John W. Edmonds

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John Worth Edmonds
John Worth Edmonds.jpg
Born(1799-03-13)March 13, 1799
Hudson, New York, United States
DiedApril 5, 1874(1874-04-05) (aged 75)
OccupationPhilanthropist, Children's Village co-founder[1]

John Worth Edmonds (March 13, 1799 – April 5, 1874) was an American lawyer and politician from New York, and co-founder of Children's Village with 23 others.[1]


He was the son of General Samuel Edmonds (1760–1825; assemblyman in 1803) and Lydia (Worth) Edmonds (1765–1841). He graduated from Union College in 1816. He was admitted to the bar in 1819, and commenced practice in Hudson. He married Sarah, and they had several children.

He was Recorder of the City of Hudson from 1827 to 1833. He was a member of the New York State Assembly (Columbia Co.) in 1831.

He was a member of the New York State Senate (3rd D.) from 1832 to 1835, sitting in the 55th, 56th, 57th and 58th New York State Legislatures.

In 1837, he was appointed U.S. Commissioner upon the Disturbance at the Potawatamie Payment—which had occurred in September 1836—and submitted a Report (1837; 42 pages; on-line version) to Commissioner of Indian Affairs Carey A. Harris.

In 1841, he removed to New York City, and resumed the practice of law there. In 1843, he was appointed a State Prison Inspector.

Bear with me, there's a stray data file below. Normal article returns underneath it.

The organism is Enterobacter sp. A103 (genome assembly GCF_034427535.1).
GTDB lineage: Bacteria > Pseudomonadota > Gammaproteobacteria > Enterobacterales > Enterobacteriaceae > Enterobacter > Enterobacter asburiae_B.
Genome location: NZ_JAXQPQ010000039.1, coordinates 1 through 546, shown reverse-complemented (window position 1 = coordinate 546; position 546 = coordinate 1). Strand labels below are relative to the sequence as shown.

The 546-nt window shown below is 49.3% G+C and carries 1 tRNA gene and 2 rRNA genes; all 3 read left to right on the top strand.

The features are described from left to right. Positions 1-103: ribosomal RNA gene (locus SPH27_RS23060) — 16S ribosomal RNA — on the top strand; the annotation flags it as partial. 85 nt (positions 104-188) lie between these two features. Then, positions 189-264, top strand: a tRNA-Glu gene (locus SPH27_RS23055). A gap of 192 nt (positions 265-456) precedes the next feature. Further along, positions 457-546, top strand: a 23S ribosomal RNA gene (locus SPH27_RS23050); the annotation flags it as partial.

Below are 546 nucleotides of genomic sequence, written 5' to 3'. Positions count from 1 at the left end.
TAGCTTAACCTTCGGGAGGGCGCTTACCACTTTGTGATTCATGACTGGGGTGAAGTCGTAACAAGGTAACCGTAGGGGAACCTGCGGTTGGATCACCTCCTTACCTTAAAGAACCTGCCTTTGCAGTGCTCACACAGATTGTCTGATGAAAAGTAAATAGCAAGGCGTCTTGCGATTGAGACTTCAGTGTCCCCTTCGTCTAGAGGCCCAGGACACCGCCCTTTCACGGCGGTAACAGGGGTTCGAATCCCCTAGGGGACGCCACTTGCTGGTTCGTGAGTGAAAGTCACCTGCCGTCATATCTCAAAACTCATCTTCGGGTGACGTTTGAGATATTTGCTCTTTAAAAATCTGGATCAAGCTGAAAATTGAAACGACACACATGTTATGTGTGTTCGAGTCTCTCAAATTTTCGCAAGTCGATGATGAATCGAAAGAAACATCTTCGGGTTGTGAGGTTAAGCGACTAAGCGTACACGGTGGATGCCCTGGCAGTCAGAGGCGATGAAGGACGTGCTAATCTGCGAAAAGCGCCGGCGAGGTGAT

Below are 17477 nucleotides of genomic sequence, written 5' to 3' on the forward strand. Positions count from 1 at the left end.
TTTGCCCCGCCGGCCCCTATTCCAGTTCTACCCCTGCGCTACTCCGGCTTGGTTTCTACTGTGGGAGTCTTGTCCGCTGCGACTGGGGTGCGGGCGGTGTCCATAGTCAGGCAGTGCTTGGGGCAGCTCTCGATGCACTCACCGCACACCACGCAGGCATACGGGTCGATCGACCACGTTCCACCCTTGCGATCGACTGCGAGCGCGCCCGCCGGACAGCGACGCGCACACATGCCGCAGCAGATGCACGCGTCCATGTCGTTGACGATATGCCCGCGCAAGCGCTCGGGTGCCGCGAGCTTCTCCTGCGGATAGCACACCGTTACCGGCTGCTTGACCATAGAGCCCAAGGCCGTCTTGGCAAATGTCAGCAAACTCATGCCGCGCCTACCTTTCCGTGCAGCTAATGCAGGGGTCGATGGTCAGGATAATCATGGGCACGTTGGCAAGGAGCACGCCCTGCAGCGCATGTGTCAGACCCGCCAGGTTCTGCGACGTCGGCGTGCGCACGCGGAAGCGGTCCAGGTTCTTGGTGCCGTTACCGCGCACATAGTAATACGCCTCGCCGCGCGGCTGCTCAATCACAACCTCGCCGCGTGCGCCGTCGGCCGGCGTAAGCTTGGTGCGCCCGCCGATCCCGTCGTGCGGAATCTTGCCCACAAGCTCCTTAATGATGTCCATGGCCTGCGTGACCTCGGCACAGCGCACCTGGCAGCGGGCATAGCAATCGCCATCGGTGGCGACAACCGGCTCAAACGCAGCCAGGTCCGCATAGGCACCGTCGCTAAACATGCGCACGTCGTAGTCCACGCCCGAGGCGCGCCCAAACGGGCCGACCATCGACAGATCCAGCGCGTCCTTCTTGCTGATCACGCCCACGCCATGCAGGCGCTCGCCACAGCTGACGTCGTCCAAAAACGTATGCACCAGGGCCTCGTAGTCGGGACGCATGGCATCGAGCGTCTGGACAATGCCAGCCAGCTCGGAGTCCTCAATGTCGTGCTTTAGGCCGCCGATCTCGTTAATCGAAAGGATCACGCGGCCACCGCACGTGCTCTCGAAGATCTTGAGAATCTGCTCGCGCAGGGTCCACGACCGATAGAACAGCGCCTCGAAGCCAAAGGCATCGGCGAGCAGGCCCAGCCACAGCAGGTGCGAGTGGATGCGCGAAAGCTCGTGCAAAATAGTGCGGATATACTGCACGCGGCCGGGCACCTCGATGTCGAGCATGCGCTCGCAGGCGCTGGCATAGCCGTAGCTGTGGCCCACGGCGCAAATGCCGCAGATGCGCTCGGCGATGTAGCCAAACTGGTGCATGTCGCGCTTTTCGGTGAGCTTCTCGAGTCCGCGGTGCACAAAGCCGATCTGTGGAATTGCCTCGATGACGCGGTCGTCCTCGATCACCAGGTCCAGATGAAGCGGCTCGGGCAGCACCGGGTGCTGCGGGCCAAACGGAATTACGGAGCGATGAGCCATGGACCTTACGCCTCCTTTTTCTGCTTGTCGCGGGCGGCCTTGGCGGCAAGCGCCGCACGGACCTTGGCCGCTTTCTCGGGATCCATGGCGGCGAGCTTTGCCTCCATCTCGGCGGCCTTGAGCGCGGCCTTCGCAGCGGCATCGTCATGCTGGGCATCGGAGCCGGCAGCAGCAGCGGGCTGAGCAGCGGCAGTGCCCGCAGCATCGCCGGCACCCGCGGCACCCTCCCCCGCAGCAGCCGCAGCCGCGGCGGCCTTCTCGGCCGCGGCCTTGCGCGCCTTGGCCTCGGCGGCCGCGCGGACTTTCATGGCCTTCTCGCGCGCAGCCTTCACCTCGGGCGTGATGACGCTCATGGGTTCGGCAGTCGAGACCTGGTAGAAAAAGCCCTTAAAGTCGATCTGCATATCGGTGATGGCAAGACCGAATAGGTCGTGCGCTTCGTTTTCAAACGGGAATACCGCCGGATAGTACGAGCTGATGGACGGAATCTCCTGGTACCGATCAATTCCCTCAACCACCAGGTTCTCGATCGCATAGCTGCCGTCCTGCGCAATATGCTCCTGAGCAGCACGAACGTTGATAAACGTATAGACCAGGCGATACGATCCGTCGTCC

Edmonds was one of the defense lawyers for Monroe Edwards, a famous forger. Edwards tried to pay Edmonds for his services with a forged check.[2]

He was Judge of the First Judicial District from 1845 to 1847, and a justice of the New York Supreme Court (1st D.) from 1847 to 1853.

In 1851 he became a Spiritualist, and published with Dr. George T. Dexter a work in two volumes on this belief:Spiritualism (Vol. I) (1853; on-line version) and Spiritualism (Vol. II) (1855; 542 pages; on-line version).

He died at his home at 71 Irving Place, in New York City, and was buried at the City Cemetery in Hudson.


  1. ^ a b "OUR CITY CHARITIES--NO. II.; The New-York Juvenile Asylum". New York Times. January 31, 1860. Retrieved November 21, 2015.
  2. ^ Wilson, Robert Andrew (Fall 2008). "Sympathy for the Lawyer: A Source for "Bartleby" and Nineteenth-Century Prison Reform". ANQ: A Quarterly Journal of Short Articles, Notes and Reviews. 21 (4): 24–30. doi:10.3200/ANQQ.21.4.24-30. S2CID 159757459.


Legal offices
Preceded by New York State Circuit Courts
First District

Succeeded by
office abolished
Jurisdiction taken over by the justices of the New York Supreme Court (1st D.)
New York State Senate
Preceded by New York State Senate
Third District (Class 1)

Succeeded by